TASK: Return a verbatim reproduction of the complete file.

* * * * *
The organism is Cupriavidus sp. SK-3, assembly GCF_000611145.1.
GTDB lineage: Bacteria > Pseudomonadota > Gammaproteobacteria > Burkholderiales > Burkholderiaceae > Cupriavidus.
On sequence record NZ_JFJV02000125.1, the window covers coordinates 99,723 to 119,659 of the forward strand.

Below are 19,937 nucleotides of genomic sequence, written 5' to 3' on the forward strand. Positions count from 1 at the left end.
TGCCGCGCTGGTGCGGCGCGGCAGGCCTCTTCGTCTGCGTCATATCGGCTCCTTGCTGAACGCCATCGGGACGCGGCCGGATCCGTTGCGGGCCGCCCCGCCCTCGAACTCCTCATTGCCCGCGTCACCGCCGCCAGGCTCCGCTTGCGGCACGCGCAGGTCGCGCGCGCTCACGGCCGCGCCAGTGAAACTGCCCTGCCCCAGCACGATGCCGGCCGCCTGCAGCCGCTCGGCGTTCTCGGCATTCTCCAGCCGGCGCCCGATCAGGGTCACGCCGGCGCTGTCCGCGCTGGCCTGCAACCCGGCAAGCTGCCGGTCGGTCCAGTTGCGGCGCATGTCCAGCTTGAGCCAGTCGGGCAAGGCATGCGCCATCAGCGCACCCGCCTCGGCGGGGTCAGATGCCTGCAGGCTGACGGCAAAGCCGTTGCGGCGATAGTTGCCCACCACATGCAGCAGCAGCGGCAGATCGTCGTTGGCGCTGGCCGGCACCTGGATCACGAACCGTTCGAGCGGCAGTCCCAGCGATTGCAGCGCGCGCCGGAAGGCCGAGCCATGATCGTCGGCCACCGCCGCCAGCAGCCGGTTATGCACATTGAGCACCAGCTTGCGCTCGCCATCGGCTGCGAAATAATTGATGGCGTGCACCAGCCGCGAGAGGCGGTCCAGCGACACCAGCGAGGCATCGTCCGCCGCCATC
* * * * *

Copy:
The organism is Cupriavidus sp. SK-3, assembly GCF_000611145.1.
GTDB lineage: Bacteria > Pseudomonadota > Gammaproteobacteria > Burkholderiales > Burkholderiaceae > Cupriavidus.
On sequence record NZ_JFJV02000125.1, the window covers coordinates 99,723 to 119,659 of the forward strand.

Below are 19,937 nucleotides of genomic sequence, written 5' to 3' on the forward strand. Positions count from 1 at the left end.
TGCCGCGCTGGTGCGGCGCGGCAGGCCTCTTCGTCTGCGTCATATCGGCTCCTTGCTGAACGCCATCGGGACGCGGCCGGATCCGTTGCGGGCCGCCCCGCCCTCGAACTCCTCATTGCCCGCGTCACCGCCGCCAGGCTCCGCTTGCGGCACGCGCAGGTCGCGCGCGCTCACGGCCGCGCCAGTGAAACTGCCCTGCCCCAGCACGATGCCGGCCGCCTGCAGCCGCTCGGCGTTCTCGGCATTCTCCAGCCGGCGCCCGATCAGGGTCACGCCGGCGCTGTCCGCGCTGGCCTGCAACCCGGCAAGCTGCCGGTCGGTCCAGTTGCGGCGCATGTCCAGCTTGAGCCAGTCGGGCAAGGCATGCGCCATCAGCGCACCCGCCTCGGCGGGGTCAGATGCCTGCAGGCTGACGGCAAAGCCGTTGCGGCGATAGTTGCCCACCACATGCAGCAGCAGCGGCAGATCGTCGTTGGCGCTGGCCGGCACCTGGATCACGAACCGTTCGAGCGGCAGTCCCAGCGATTGCAGCGCGCGCCGGAAGGCCGAGCCATGATCGTCGGCCACCGCCGCCAGCAGCCGGTTATGCACATTGAGCACCAGCTTGCGCTCGCCATCGGCTGCGAAATAATTGATGGCGTGCACCAGCCGCGAGAGGCGGTCCAGCGACACCAGCGAGGCATCGTCCGCCGCCATC